Microsoft today released SQL Server 2022, the latest version of its database software, which was originally released more than 33 years ago. Microsoft describes this version as the “most Azure-enabled version of SQL Server to date” and with connections to Azure Synapse Link to enable real-time analytics on the database, Azure Purview for data monitoring, and recovery from disasters with the help of Azure SQL Managed Instance. , this release is, in many ways, the culmination of the cloud-connection groundwork the team began a few years ago.
“From the beginning, the vision [for SQL Server] it was really about, databases were very complex, how do you make that extremely simple? And in many ways, I think that’s been a key reason why it’s lasted so long and also why we’ve evolved,” Rohan Kumar, corporate vice president of Azure Data at Microsoft, told me. “One of the big things I think about with SQL Server 2022 is that we’ve made it completely cloud-connected with Azure.”
He noted that while on-premises workloads are being migrated, Microsoft customers are moving at very different speeds and some, for a multitude of reasons, may never move to the cloud. He argues that’s why the company has always gone for a hybrid approach, but it’s also why many customers started asking how they could get the value of being in the cloud without having to move all their data to the cloud. she. . “That was really the key thesis for why we invested in making this a cloud launch,” Kumar said.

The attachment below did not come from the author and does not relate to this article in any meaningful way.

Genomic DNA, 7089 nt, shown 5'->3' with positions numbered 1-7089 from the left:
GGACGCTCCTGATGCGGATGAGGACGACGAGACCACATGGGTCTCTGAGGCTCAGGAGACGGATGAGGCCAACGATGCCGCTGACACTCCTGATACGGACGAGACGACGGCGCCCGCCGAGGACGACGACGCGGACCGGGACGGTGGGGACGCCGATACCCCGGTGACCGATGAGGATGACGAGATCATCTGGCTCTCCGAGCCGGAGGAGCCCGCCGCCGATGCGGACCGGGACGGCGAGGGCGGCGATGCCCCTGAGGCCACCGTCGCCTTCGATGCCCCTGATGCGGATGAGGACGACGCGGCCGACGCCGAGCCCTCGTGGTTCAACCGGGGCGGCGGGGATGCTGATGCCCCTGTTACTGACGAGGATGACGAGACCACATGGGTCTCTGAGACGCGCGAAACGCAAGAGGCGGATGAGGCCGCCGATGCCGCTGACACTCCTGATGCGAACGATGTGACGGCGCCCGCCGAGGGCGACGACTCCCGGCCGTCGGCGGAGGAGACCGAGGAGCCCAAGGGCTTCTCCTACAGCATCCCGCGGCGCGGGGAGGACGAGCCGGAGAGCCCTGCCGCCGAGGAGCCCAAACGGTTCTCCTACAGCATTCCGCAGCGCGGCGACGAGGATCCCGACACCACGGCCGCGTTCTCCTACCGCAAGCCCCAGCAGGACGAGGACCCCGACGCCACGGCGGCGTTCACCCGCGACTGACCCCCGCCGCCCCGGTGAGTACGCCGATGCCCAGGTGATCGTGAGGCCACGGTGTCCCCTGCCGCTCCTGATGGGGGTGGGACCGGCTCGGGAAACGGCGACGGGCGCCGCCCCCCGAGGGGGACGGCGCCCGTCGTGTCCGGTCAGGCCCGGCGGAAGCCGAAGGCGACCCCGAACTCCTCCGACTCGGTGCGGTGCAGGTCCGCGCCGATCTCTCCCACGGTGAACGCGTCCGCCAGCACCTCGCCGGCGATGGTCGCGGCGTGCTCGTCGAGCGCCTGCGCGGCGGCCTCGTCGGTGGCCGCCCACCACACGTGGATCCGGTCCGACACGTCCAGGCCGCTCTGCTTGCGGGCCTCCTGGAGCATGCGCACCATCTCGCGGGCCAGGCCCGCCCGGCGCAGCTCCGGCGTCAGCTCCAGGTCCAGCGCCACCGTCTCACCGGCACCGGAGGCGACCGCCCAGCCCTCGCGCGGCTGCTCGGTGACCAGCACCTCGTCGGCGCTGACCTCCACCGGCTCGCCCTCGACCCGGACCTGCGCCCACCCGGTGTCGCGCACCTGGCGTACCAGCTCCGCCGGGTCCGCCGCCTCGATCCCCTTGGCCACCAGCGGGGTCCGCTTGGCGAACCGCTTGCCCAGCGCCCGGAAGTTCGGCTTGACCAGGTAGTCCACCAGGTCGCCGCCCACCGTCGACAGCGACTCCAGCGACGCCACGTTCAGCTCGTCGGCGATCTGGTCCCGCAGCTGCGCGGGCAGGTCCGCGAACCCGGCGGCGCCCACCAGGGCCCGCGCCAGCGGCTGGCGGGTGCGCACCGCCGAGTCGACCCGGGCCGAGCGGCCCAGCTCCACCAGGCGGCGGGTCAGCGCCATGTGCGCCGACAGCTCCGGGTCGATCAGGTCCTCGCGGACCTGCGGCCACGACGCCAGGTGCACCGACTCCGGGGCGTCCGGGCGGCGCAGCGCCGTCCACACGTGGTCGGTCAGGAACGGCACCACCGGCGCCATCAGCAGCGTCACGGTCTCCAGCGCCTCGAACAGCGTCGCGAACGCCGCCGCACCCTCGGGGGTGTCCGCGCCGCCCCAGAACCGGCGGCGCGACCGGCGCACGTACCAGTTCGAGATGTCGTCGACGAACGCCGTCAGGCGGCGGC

A good example here is the new disaster recovery feature that allows users to replicate their data to SQL Managed Instance in Azure and use it as a backup for their primary on-premises SQL Server, which should make it easier to fail over when The main server goes down.
Kumar also noted that with Synapse Link, SQL Server users can now run real-time analytics on their database without having to set up complex infrastructure. “All you need to do is check a box and say, ‘play this data back in near real time.’ You land it in Synapse and you can have your Power BI report reading that data and the whole pipeline is built for you,” he said.
And for companies that do have a hybrid setup, support for Purview’s data control service now allows them to set their policies, regardless of whether the data resides on SQL Server in the cloud or on-premises.
In addition to working on new cloud-connected capabilities, the team, of course, also worked to improve the overall performance, stability, and security posture of the database. At the center of that work, at least for this release, was the database’s intelligent query processing engine, which can now optimize queries in various more complex scenarios, eg.
Also exciting is a new pay-as-you-go billing model for SQL Server through Azure Arc, Microsoft’s platform for managing cloud and on-premises resources. By using a connection to Azure Arc, which is part of the SQL Server 2022 setup process, on-premises users can now also opt for cloud-enabled billing to manage consumption spikes or for ad hoc use cases.
As Kumar pointed out, the use of SQL Server, despite all the competition available today, continues to grow (although in part, this is because existing customers expand their use).
The new edition of SQL Server is now generally available, including the free Developer and Express editions.